KippsDeSanto’s DealView — Top 10 M&A Deals of the Quarter

 KippsDeSanto & Co., a leading aerospace / defense and government technology solutions investment bank, would like to share its thoughts on the “Top 10 M&A Deals of the Quarter” for the period ended March 31, 2018.  The following table is our take on the most notable announced M&A transactions — not only based on size, but also on strategic importance and / or impact.

Click here to download the table above

Of the above transactions, the following were especially noteworthy:

The aerospace / defense deal of the quarter is TransDigm Group’s acquisition of Extant Aerospace.  The proposed acquisition is worth $525 million, or more than 6x fiscal year 2018E pro-forma revenue.  Aircraft aftermarket sales are expected to drive 80% of Extant’s 2018E revenue, with a majority of revenue derived from the military end-market.  The company licenses or acquires aftermarket products form aerospace and defense original equipment manufacturers, and then provides maintenance and support for these products throughout the rest of its useful life.  Extant support various military aircraft platforms such as the F-16, AH064, F-18, F-15, and C-130.  Its commercial platforms include the King Air series, MD 900 / 902, B747, B757, and B777 as well as various business jets.  TransDigm expects the acquisition to provide significant opportunities for growth and believes that Extant’s unique business model will be a natural fit within its aftermarket-focused value generation strategy.  TransDigm plans to finance the acquisition through a combination of cash on hand and its existing revolving credit facility.

The government technology solutions deal of the quarter is General Dynamics’ (“GD”) announced acquisition of CSRA.  The proposed transaction is worth approximately $9.9 billion, or 11.7x LTM EBITDA.  Recently, GD increased its original February 12th offer of $40.75 per share to $41.25 after CACI made a counter bid on March 18th for $44 per share in cash and stock.  GD ultimately prevailed in the bidding war because its offer was all cash, unlike that of CACI’s, which consisted of cash and stock.  CACI’s stock traded down approximately 7% the week after their counter-offer was made public, making its offer less compelling given the stock component.  The deal highlights sector buyers’ continued focus on increasing scale and next-generation IT (“NGIT”) capabilities via M&A.  Following the acquisition, GD’s federal IT business will generate nearly $10 billion per year in revenue.  This will make GD the second largest government contractor, slightly behind $10.6 billion Leidos, which became the largest government IT and services contractor through its merger with the former Lockheed Martin IT business in 2016.  General Dynamics and CSRA have received clearance from anti-trust officials, and the deal is expected to close in the first half of this year.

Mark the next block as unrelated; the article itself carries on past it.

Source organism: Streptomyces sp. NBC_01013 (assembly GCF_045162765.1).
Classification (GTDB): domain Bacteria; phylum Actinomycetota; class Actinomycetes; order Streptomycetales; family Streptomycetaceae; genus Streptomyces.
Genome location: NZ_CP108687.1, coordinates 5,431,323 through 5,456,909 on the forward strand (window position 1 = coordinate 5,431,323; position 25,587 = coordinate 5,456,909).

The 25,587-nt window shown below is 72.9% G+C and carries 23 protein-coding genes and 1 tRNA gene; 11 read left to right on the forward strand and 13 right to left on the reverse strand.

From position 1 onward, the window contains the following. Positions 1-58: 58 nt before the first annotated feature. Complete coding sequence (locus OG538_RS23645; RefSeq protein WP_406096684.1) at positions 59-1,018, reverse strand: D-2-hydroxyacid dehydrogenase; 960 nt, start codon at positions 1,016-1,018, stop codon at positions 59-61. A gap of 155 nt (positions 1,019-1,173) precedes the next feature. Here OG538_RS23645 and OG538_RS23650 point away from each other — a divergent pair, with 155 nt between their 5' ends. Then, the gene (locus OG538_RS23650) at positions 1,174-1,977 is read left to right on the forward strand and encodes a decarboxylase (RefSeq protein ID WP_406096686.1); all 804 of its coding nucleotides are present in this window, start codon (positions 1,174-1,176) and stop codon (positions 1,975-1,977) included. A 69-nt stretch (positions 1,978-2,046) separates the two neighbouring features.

(1)       KippsDeSanto & Company is not affiliated with any other company mentioned herein

KippsDeSanto’s DealView — Top 10 M&A Deals of the Quarter